On Why None of You Should Go to Grad School

Our series on graduate application and study will continue in the future. In the meantime, this article is a must read for those considering it. (Hat tip: Stephen M.) My undergrad profs at BYU did a good job discouraging us, or at least, making us aware of the harsh realities that almost inevitably awaited. Is it the bravest and smartest or the most clueless and optimistically naive who persevere on to and through a PhD?

Edit: I should point out, the article is specifically about Humanities PhDs, and when I say “you” I mean LDS considering graduate school in ANES/Bible/theology, etc.

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44 responses to “On Why None of You Should Go to Grad School

  1. The Right Trousers

    In my case, it’s that an undergraduate degree doesn’t give the right opportunities.

  2. Kevin Barney

    Reading Nibley always fed my academic idealism and made me want to go to grad school. Thankfully, like you, my actual professors at the Y were very responsible with their students and didn’t feed them unrealistic pie in the sky visions of getting a job after grad school. I probably would have gone if I had gotten any encouragement from my profs, but I didn’t. None of us did. If you were going to go, you had to go in spite of what they told you, not because of them encouraging you.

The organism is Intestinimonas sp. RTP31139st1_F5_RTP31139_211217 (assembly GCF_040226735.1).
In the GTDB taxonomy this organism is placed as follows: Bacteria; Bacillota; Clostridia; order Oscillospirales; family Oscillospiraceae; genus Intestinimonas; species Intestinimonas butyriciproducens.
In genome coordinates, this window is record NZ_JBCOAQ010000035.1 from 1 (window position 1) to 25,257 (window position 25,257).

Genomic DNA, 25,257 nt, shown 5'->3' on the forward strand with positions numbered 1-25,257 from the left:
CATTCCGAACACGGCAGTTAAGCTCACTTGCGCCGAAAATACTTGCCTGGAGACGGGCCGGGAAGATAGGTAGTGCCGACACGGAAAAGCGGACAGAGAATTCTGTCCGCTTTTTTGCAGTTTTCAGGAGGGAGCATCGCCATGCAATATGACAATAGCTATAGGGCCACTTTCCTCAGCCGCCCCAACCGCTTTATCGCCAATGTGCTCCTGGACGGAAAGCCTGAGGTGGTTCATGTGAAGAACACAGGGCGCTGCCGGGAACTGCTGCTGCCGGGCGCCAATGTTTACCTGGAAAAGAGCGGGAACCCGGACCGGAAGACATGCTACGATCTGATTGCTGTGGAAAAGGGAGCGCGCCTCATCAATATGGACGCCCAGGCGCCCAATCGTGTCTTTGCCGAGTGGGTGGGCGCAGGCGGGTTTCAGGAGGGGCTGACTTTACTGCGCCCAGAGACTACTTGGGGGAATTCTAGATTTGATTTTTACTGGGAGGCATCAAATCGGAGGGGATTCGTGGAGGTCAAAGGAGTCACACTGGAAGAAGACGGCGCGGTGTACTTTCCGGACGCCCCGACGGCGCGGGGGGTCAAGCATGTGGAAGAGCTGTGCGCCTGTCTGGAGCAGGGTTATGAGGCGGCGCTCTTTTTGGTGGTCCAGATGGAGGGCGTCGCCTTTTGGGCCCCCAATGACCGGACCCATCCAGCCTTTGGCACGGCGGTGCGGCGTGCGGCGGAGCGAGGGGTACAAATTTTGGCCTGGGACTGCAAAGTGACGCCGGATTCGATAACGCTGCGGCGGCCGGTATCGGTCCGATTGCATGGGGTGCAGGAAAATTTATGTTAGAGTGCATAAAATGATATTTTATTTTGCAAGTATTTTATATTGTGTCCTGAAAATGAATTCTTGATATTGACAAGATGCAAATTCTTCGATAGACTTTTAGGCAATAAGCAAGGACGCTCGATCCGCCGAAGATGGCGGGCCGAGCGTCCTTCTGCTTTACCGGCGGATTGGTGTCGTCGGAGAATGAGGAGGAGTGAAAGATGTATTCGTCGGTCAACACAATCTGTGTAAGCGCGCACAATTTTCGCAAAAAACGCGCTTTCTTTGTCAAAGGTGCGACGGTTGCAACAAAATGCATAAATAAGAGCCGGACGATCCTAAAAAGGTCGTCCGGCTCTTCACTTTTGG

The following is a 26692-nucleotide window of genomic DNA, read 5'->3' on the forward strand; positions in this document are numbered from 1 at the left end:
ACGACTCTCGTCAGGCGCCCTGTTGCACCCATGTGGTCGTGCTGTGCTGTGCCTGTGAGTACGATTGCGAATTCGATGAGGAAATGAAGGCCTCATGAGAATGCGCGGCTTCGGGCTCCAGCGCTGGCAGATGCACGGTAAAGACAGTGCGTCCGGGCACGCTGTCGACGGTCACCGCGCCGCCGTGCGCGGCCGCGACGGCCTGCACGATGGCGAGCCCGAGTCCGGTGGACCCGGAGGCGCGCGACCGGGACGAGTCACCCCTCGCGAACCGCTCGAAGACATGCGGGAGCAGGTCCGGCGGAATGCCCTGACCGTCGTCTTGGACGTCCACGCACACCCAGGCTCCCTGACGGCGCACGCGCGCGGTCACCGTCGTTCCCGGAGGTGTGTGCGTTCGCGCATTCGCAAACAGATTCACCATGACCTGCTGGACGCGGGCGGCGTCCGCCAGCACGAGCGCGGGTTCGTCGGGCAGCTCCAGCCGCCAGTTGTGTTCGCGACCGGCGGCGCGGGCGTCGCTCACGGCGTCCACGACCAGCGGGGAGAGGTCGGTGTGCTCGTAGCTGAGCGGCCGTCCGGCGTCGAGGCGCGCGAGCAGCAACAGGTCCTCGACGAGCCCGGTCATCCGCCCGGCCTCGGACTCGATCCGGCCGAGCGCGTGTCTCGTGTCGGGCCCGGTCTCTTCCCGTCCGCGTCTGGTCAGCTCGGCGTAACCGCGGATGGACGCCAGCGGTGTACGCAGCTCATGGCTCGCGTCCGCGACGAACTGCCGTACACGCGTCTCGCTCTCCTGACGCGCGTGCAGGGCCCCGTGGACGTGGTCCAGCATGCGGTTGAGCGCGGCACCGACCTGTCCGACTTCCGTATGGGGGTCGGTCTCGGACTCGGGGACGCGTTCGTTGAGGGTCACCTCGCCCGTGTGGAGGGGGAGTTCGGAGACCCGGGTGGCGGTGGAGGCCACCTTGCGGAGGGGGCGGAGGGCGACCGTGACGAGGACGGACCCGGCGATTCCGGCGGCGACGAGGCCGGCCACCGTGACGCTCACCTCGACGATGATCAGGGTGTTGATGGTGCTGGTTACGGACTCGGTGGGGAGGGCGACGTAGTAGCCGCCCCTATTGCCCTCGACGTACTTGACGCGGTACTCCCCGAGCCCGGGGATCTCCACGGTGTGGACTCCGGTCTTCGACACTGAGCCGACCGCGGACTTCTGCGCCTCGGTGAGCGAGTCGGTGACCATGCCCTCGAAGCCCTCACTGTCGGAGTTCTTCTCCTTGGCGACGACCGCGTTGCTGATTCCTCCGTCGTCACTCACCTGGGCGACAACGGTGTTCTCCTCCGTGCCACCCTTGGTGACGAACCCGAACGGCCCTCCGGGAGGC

I graduated BYU undergrad in 1982, which was a recession, much like now. I decided against grad school and went to law school. It worked out great for me. Law school was a firm three years, I only went $19,500 into debt, I got a great job in Chicago, which I’ve leveraged into a wonderful career. I make a lot of money (at least compared to humanities professors!) and I can pursue my scholarly interests on my own time. I don’t really regret not going the grad school route–especially now that the economy has gone to hell.

  3. Ben Pratt

    That’s about what I thought. Yeesh.

    You know, getting a PhD in physics isn’t a cake walk, but it is a very different story.

  4. A few people in my ward knew Nibley and his family personally, and when I (as an idealistic undergrad) raved about his contempt for the mercenary impulse to convert education into money, they dryly noted that Nibley’s family also paid the price for his contempt of money. Ideals are nice and all. But you can’t eat them.

    As a bankruptcy attorney, let me just throw in that student loan debt is some of the nastiest stuff you can do to yourself financially. This stuff is TOXIC. It can ruin you, as it has done to others.

    I represented a young grad student a while back in a humanities grad program. Over 200 thousand in debt from a combination of medical bills and student loan debt. She’d been hit with a rare disease that made it impossible for her to work (she had the letter from her doctor to back it up too).

    In the bankruptcy, we managed to take care of the medical debt. But the 70 thousand in student loan debt?

    No dice.

    Student loan debt does have a “hardship exemption” where you can have it forgiven on grounds of hardship. But it is very, very hard to qualify. We lawyers call it the “iron lung” exception. You basically have to be in an iron lung for the rest of your life to qualify. It’s much harder than qualifying for Social Security benefits.